National spotlight

Photo of Don Yelton by Jake Frankel

Local conservative activist Don Yelton set off a firestorm when he appeared on national television Oct. 23 and made comments that were construed as racist by viewers across the country.

As part of a segment on controversial new voter ID laws in North Carolina and other states across the South, The Daily Show with Jon Stewart, a renowned comedy show, featured an interview with Yelton.

"The law is going to kick the Democrats in the butt," Yelton asserted, in contradiction to Republican party leaders who have argued the law isn't about partisanship. "If it hurts a bunch of college kids that are too lazy to get up off their bohonkas and go get a photo ID, then so be it. If it hurts a bunch of whites, so be it. If it hurts a bunch of lazy blacks that want the government to give them everything, then so be it," Yelton continued.

In another exchange, Daily Show field reporter Aasif Mandvi sought to clarify that the law and Yelton are "not racist." However, Yelton responded with several long seconds of introspection, replying: "'Well, I've been called a bigot before." He went on to bemoan the notion that it's acceptable for black people to use the term "nigger" but not for others to do so.

The Daily Show presented Yelton as a "NC Republican Executive Committee member." But Yelton reports that he didn't have the blessing of — or even discuss — the media interview with the county party or state GOP beforehand. The next day, both party organizations disavowed Yelton's comments and called on him to resign his position as a precinct chair.

Yelton soon obliged, saying he would step down from the job. However, he told Xpress he had no regrets about what he said on The Daily Show. "The comments that were made, that I said, I stand behind them. I believe them," he declared.

The drama drew attention from across the country, with Xpress' online coverage (visit: cited by The Atlantic, Politico, The Rachel Maddow Show and other national media outlets.

Here's a sample of what some readers had to say about the issue via

Let's stop pretending; this man is not a "longtime conservative activist." He is a longtime racist activist dressed in conservative clothing. I am so grateful to The Daily Show for exposing him. — Ginger Maniscalco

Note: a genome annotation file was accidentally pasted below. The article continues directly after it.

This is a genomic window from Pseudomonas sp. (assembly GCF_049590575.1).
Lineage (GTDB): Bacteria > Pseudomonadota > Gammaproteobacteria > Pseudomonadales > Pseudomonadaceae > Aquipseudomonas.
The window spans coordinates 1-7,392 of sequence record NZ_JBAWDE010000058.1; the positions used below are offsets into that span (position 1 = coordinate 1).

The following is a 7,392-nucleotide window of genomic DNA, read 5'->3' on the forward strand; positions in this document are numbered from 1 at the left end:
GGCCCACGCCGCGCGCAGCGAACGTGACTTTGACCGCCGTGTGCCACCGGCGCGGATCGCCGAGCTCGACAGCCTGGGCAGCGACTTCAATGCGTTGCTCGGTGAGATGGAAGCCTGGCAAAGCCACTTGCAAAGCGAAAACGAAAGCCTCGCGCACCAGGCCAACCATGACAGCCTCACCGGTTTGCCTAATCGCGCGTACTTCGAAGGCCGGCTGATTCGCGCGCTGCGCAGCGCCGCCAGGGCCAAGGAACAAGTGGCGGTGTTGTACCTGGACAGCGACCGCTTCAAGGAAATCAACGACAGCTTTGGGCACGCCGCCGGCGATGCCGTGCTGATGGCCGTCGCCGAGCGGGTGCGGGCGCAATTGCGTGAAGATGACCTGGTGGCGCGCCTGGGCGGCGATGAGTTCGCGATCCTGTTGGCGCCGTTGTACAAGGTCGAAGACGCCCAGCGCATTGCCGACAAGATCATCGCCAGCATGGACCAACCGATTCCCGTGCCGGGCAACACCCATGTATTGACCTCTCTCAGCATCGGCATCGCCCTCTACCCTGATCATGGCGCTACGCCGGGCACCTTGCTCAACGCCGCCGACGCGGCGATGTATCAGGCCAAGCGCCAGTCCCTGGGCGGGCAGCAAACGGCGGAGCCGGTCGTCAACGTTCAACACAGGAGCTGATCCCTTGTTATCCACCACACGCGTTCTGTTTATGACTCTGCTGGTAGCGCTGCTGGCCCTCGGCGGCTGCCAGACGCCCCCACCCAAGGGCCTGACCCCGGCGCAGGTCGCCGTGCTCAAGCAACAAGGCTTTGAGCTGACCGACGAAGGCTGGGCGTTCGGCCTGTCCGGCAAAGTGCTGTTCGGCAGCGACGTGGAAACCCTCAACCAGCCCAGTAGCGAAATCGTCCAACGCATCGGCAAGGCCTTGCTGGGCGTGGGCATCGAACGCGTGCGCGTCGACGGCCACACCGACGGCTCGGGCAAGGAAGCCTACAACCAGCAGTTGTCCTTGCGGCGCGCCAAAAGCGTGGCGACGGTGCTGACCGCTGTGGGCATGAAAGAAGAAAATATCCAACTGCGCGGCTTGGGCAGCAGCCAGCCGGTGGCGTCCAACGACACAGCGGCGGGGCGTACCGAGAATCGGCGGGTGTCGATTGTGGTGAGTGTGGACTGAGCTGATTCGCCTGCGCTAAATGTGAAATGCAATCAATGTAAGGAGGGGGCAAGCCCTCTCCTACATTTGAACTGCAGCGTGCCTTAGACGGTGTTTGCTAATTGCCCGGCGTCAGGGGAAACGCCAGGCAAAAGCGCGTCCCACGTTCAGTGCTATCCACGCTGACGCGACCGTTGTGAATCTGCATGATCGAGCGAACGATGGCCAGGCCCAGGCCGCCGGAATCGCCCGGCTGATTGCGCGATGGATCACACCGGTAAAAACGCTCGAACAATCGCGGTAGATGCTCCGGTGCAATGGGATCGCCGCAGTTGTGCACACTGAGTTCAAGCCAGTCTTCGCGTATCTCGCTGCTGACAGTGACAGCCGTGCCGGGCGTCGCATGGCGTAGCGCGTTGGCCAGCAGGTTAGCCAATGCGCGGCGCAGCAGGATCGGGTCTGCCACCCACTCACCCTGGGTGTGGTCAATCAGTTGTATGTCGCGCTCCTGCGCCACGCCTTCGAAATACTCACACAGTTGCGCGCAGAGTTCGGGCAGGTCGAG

I'll go out on a limb and say that he espouses the thought process that most of the extremist right-wing activists believe. They just don't like the fact that he actually said it in front of a camera. — CJ Hardin

At least Don Yelton was honest. … Ice-T would be proud of Yelton [for] keeping it real. — William Schmidt

The Daily Show cut up a two-hour interview into some nice sound bites to make Yelton look like a fool (granted, not hard) and misrepresented his position with the NCGOP because they aren't a legitimate news service and you people think this is brilliant. — Mat Katastroph

Yelton is not extreme. He is expressing ideas and beliefs that are very common amongst Republicans. He is exactly representative of the Republican party. He is not wise enough and just doesn't care about the unspoken rule — you are not supposed to actually share your true thoughts about those issues. — Jeff Fleagle

In business there is an adage, "If you want to keep your employees from talking to you, you can do it. It is getting them to talk to you that is difficult – and in the long run most beneficial." Don Yelton was temporarily silenced, but his message will be back to haunt those who silenced him. — Charles Goines

He revealed what a lot of GOPers know full well but have been denying: The Voter ID act is intended to suppress Democrat-leaning voter turnout, especially African-Americans. … This is the biggest reason they are throwing Don under the bus, not the simple racism he expressed, but the fact that he tied it directly to the intention of the Voter ID act. — bsummers

Don Yelton just brought the BCGOP to a whole new level of notoriety. What a display. — Dionysis

About Jake Frankel
Jake Frankel is an award-winning journalist who enjoys covering a wide range of topics, from politics and government to business, education and entertainment.

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